Henry Blodget's latest blog post on The Huffington Post, "US Homeowners Still Living in Dreamland," may well be living in a dreamland of its own. It is short enough to be reproduced in its entirety to make sure that its argument is fairly analyzed:
When will our economy begin to recover? Not until US homeowners wake up and realize that their houses are worth what all assets are worth: what someone will pay for them.
The NYT's David Leonhardt chronicles the dreamworld inhabited by most US homeowners, a bright cartoon-land in which the value of their neighbor's house has dropped by 30% but theirs is still worth more than they paid for it at the 2006 bubble peak. These homeowners refuse to move or sell until they can "at least break even," which means they'll stay in their depreciating assets for years while skyrocketing inflation reduces the value of whatever they eventually get by about 4% a year.
Of course, those who inhabit only the digital world shouldn't cackle too loudly: As Fabrice Grinda observes on Silicon Alley Insider, start-up owners behave just the same way--refusing to sell a dollar of equity as prices drop...right up until they run out of cash.
In any event, our economy won't truly recover until house prices adjust. And in the housing market, at least, price-to-income and price-to-rent ratios suggest that that "adjustment" is likely to be down.
As often seems to be the case with my analyses, I would assert that the best way to uncover the flaw in Blodget's reasoning is through a scrupulous examination of his text. The problem in this case is that his argument trips over a conflation of two separate motives for "investing" (by which I mean the commitment of financial resources, whether "hard" or "soft," as in loaned or otherwise promised). The simpler motive is "acquisition for use;" and the other is "speculation." Most of us buy real estate because we want to live in it. Some of us can even afford a second property for use. (While living in Palo Alto, we purchased a condominium in San Francisco for weekend use, primarily for its proximity to three of the major performing arts spaces in the City. We also saw it as a good retirement residence, which is what it became when we sold the Palo Alto property.) My point, however, is that "acquisition for use" has been normative probably since the end of World War II, when having your own place became a fixture in the American dream.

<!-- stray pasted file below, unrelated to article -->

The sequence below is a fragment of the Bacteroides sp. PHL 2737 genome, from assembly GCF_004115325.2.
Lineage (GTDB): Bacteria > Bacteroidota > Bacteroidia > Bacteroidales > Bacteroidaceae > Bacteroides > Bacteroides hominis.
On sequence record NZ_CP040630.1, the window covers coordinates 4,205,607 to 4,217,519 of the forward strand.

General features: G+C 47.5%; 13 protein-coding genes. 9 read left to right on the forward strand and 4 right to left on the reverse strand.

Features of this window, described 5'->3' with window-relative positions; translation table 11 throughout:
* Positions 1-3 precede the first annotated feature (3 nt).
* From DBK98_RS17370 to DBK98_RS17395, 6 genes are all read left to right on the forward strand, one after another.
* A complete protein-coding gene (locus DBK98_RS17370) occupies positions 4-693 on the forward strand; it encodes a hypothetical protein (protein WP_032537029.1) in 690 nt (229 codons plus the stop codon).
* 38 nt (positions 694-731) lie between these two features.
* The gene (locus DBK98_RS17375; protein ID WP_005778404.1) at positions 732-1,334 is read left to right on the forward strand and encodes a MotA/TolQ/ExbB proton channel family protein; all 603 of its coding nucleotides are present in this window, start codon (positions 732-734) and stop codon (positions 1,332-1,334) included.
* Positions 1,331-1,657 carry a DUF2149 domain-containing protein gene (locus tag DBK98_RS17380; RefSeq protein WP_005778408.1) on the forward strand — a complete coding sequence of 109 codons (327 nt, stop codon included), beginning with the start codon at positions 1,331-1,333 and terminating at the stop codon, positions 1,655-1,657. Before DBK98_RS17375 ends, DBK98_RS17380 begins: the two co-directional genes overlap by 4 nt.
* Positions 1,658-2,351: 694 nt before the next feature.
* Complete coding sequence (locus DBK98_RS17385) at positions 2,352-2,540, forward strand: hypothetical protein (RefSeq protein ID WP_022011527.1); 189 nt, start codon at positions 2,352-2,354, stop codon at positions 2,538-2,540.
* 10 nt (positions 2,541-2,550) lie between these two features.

Speculative investing is another matter, since it is basically a gamble on Blodget's fundamental premise: assets are worth "what someone will pay for them." Think of it as a "gamble on the future tense," which means that it is just like any other gamble, whether it involves which horse wins the race or what the price of Google will be at the end of the calendar year. Most gambles thrive on the premise that "anyone can play;" and those who run the gambles profit because, when anyone plays, most of them are going to lose. In other words investing in real estate for its future value is no different than buying stock for its "anticipated growth." It is risky, but it is promoted by those who do everything they can to get you to ignore the risk.
Whether or not homeowners are "still living in dreamland" is not the real issue. The real problem is that their dreamworld was imposed upon them by predatory lenders, who forced them into a speculative investment to support acquisition-for-use. When the speculation went south (as most speculations do), the victims no longer had what they thought they had acquired for use. The current response of our Administration appears to be that these victims should have remembered the caveat emptor rule; but to what extent can this rule be imposed upon those who have been force-fed under pressure with deceptive information? I suspect that economic recovery is going to depend less upon a readjustment of housing prices and more on a general readjustment of the "rules of the game" under which the majority of our population can engage in acquisition for use.